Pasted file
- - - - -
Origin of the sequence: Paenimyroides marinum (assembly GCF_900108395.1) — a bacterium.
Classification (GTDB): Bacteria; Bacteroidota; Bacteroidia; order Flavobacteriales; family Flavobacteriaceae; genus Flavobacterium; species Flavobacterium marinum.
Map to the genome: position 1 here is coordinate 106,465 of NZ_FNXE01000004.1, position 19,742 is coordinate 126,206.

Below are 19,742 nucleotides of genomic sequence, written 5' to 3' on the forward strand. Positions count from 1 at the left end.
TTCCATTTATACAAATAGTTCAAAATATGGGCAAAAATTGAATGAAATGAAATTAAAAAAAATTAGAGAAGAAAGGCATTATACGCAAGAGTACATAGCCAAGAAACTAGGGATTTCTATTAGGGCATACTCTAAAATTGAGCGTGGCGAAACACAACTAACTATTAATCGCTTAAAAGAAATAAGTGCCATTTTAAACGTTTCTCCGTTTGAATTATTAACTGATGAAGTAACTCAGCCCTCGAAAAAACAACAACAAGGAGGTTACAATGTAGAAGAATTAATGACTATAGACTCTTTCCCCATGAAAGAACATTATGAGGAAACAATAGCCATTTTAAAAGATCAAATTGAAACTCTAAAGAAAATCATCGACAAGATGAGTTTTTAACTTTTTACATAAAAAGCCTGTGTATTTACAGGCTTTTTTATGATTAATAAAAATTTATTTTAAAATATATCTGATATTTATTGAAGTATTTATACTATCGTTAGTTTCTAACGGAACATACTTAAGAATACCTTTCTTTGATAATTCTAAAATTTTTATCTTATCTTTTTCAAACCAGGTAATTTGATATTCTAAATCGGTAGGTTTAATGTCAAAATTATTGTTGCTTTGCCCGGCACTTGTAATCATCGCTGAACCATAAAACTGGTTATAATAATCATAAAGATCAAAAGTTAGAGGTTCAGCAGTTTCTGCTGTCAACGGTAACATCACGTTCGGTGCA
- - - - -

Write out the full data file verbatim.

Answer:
Origin of the sequence: Paenimyroides marinum (assembly GCF_900108395.1) — a bacterium.
Classification (GTDB): Bacteria; Bacteroidota; Bacteroidia; order Flavobacteriales; family Flavobacteriaceae; genus Flavobacterium; species Flavobacterium marinum.
Map to the genome: position 1 here is coordinate 106,465 of NZ_FNXE01000004.1, position 19,742 is coordinate 126,206.

Below are 19,742 nucleotides of genomic sequence, written 5' to 3' on the forward strand. Positions count from 1 at the left end.
TTCCATTTATACAAATAGTTCAAAATATGGGCAAAAATTGAATGAAATGAAATTAAAAAAAATTAGAGAAGAAAGGCATTATACGCAAGAGTACATAGCCAAGAAACTAGGGATTTCTATTAGGGCATACTCTAAAATTGAGCGTGGCGAAACACAACTAACTATTAATCGCTTAAAAGAAATAAGTGCCATTTTAAACGTTTCTCCGTTTGAATTATTAACTGATGAAGTAACTCAGCCCTCGAAAAAACAACAACAAGGAGGTTACAATGTAGAAGAATTAATGACTATAGACTCTTTCCCCATGAAAGAACATTATGAGGAAACAATAGCCATTTTAAAAGATCAAATTGAAACTCTAAAGAAAATCATCGACAAGATGAGTTTTTAACTTTTTACATAAAAAGCCTGTGTATTTACAGGCTTTTTTATGATTAATAAAAATTTATTTTAAAATATATCTGATATTTATTGAAGTATTTATACTATCGTTAGTTTCTAACGGAACATACTTAAGAATACCTTTCTTTGATAATTCTAAAATTTTTATCTTATCTTTTTCAAACCAGGTAATTTGATATTCTAAATCGGTAGGTTTAATGTCAAAATTATTGTTGCTTTGCCCGGCACTTGTAATCATCGCTGAACCATAAAACTGGTTATAATAATCATAAAGATCAAAAGTTAGAGGTTCAGCAGTTTCTGCTGTCAACGGTAACATCACGTTCGGTGCA